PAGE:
Multiple known and unknown obstructions were encountered, such as the foundation pile of the high Light Pole (which was moved prior to tunnelling), the retaining structures (steel beams and wooden lagging), and wing walls of the existing GO train tunnel. These wing walls created one of the biggest challenges, as in their shadow no large presupport pipes could be installed in an area where the encountered ground was cohesionless, ill-compacted sand from the former tunnel construction backfill. The use of the tool box items already identified during the design phase and implemented through the RES process by competent representatives of TTP and the designers on site, allowed for dealing with these challenges. An array of SEM specific tunnelling tools was employed such as: pocket excavation, split advances, reduced advance lengths, use of rebar spiles, face bolts, face wedge, use of wire mesh to stabilise the wet shotcrete on sandy surfaces, grouting the face, the skills of the nozzlemen using low impact, low pressure shotcreteing techniques to name a few. All these helped to overcome these difficult tunnelling conditions.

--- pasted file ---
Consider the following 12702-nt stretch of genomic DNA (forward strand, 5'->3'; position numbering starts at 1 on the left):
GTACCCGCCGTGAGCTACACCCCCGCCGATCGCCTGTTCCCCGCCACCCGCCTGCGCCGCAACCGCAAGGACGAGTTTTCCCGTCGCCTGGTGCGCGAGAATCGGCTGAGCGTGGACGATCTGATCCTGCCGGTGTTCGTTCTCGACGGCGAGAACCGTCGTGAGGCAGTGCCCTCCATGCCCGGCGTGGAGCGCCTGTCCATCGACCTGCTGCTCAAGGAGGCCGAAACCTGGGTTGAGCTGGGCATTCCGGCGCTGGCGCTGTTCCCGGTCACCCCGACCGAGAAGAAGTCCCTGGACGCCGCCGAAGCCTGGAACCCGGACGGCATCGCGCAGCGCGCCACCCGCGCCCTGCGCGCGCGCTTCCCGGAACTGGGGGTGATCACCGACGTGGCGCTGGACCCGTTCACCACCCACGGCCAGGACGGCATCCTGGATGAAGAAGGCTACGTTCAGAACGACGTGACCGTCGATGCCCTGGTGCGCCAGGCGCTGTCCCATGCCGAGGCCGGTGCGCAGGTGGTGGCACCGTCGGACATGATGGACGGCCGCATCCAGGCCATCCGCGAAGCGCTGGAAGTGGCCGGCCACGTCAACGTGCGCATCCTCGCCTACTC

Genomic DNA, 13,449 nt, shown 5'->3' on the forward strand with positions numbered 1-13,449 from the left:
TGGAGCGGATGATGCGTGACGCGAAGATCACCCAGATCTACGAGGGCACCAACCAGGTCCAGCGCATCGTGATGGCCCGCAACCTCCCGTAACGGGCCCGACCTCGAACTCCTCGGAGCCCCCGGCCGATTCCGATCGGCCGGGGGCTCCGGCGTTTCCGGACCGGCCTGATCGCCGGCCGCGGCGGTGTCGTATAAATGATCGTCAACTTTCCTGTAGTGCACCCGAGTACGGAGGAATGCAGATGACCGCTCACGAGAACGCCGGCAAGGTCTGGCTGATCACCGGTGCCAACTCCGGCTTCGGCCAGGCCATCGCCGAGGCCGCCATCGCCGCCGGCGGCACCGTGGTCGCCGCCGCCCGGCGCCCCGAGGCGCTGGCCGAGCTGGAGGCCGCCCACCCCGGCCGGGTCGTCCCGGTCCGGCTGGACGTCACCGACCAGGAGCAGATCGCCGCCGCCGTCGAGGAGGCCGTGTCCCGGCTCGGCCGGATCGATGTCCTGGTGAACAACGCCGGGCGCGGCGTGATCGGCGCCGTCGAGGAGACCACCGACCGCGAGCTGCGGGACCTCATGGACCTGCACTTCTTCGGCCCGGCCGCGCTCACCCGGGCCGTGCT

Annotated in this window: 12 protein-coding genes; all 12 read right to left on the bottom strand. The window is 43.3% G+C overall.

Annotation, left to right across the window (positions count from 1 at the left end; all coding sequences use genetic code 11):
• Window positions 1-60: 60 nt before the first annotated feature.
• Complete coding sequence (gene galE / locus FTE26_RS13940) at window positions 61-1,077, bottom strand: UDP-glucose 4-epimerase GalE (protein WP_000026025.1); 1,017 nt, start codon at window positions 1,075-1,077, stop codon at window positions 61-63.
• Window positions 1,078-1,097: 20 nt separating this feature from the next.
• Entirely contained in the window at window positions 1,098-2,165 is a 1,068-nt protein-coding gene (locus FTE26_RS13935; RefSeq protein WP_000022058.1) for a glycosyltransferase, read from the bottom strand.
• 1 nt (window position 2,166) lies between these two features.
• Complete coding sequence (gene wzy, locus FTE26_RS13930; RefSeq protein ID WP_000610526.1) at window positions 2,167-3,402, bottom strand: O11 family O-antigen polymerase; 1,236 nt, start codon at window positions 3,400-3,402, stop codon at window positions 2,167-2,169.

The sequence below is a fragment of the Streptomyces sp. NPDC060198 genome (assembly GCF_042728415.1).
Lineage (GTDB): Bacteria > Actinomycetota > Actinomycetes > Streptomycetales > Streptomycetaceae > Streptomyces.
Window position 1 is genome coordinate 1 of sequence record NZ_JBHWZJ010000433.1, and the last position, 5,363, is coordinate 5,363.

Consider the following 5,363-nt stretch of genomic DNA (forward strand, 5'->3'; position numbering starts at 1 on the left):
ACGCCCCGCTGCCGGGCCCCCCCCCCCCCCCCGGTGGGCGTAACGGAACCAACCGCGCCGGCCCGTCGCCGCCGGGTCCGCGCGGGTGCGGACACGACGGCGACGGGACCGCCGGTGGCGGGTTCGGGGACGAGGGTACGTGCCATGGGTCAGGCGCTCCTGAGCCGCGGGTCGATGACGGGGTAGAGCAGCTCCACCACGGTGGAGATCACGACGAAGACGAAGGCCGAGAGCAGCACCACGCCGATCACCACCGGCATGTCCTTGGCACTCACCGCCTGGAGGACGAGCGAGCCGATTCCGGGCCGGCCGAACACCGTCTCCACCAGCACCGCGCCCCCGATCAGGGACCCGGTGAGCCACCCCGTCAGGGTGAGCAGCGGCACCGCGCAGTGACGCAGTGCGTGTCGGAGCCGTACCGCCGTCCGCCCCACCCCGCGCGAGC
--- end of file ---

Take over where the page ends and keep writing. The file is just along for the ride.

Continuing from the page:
Following the fire-life-safety design two cross passages were identified. The use of those Cross Passages avoided the need for Jet Fans mounted in the ceiling. This would have required the individual SEM tunnels to be even higher than already required by the double stack freight container envelope requested by Metrolinx. Since the two SEM running tunnels were very close to each other at spring line, the length of the Cross Passages, measured at spring line, were less than 1m, which the team believed is a record for the shortest Cross Passages. Cross Passage 2 was broken through beginning of January 2021.